If there is one most important key driver for such consolidation process in India, I reckon it will undoubtedly be the strategic intent of the global pharmaceutical companies to dig their feet deep into the fast growing Indian branded generic market, contributing over 98% of the IPM. The same process is being witnessed in other fast growing emerging pharmaceutical markets, as well, the growth of which is basically driven by the branded generic business.
Important characteristics to target the branded generic companies in India:
To a global acquirer the following seem to be important requirements while shortlisting its target companies:
• Current sales and profit volume of the domestic branded generic business
• Level of market penetration and the rate of growth of this business
• Strength, spread and depth of the product portfolio
• Quality of the sales and marketing teams
• Valuation of the business
What is happening in other emerging markets? Some examples:
The most recent example of such consolidation process in other emerging markets happened on June 10, 2010, when GlaxoSmithKline (GSK) announced that it has acquired ‘Phoenix’, a leading Argentine pharmaceutical company focused on the development, manufacturing, marketing and sale of branded generic products, for a cash consideration of around US $253 million. With this acquisition, GSK gains full ownership of ‘Phoenix’ to accelerate its business growth in Argentina and the Latin American region.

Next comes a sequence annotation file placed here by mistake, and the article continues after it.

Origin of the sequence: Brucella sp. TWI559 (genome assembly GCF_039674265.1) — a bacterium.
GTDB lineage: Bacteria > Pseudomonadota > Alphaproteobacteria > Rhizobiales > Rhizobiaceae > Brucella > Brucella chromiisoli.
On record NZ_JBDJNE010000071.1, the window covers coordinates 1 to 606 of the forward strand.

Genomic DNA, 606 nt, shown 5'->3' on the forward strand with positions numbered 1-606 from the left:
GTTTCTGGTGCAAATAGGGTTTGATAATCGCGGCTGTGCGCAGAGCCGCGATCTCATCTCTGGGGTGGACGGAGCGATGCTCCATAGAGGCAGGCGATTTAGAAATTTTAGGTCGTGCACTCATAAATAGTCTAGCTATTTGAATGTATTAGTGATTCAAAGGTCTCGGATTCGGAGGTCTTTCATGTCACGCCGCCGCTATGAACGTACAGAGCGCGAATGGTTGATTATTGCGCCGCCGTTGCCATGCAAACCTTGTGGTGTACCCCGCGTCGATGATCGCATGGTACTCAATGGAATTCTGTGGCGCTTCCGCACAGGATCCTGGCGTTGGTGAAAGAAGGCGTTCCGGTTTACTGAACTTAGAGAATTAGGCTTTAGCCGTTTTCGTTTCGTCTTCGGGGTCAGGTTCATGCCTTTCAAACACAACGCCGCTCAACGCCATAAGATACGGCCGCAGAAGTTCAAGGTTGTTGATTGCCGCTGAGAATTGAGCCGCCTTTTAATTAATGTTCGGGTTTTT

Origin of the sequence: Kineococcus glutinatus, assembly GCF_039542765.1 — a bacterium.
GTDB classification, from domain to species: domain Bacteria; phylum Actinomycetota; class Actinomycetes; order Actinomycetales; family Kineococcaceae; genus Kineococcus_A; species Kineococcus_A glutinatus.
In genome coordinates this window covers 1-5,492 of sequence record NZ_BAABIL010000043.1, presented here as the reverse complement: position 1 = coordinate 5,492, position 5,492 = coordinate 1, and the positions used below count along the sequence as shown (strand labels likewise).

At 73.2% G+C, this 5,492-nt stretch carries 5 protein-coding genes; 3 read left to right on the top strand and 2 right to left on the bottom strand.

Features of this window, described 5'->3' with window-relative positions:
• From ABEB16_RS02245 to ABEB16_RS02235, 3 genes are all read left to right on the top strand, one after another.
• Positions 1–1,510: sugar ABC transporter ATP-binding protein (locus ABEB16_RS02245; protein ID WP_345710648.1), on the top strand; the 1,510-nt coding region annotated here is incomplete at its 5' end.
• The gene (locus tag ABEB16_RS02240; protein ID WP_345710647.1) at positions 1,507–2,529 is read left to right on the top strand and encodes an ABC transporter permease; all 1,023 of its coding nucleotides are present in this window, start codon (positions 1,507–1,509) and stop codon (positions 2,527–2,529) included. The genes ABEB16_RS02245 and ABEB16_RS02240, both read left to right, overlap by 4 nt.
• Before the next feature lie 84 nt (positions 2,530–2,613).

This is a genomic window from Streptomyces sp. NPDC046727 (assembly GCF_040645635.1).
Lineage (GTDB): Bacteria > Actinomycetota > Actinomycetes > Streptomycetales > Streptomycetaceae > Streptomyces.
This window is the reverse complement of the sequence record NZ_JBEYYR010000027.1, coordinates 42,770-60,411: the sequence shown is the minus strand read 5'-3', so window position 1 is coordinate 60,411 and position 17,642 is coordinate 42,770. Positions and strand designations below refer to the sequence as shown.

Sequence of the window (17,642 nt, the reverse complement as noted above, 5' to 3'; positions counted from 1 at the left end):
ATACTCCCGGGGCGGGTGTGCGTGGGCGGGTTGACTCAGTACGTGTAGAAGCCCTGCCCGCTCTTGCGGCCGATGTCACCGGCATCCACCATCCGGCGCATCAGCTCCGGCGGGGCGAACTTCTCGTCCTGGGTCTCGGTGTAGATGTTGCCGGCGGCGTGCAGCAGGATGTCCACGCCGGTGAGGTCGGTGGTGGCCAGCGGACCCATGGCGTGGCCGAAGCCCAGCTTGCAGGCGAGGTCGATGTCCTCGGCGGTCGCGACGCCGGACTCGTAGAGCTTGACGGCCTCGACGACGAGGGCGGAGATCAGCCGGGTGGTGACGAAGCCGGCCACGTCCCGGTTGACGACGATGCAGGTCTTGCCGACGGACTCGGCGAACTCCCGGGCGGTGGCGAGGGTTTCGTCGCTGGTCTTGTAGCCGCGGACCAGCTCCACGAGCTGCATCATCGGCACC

Similarly another global pharma major, Sanofi-aventis is now seriously trying to position itself as a major player in the generics business, as well, with the acquisition of Zentiva, an important player in the European generics market. Zentiva, is also a leading generic player in the Czech, Turkish, Romanian, Polish, Slovak and Russian markets, besides the Central and Eastern European region. In addition to Zentiva, in the same year 2009, Sanofi-aventis also acquired other two important generic players, Medley in Brazil and Kendrick in Mexico.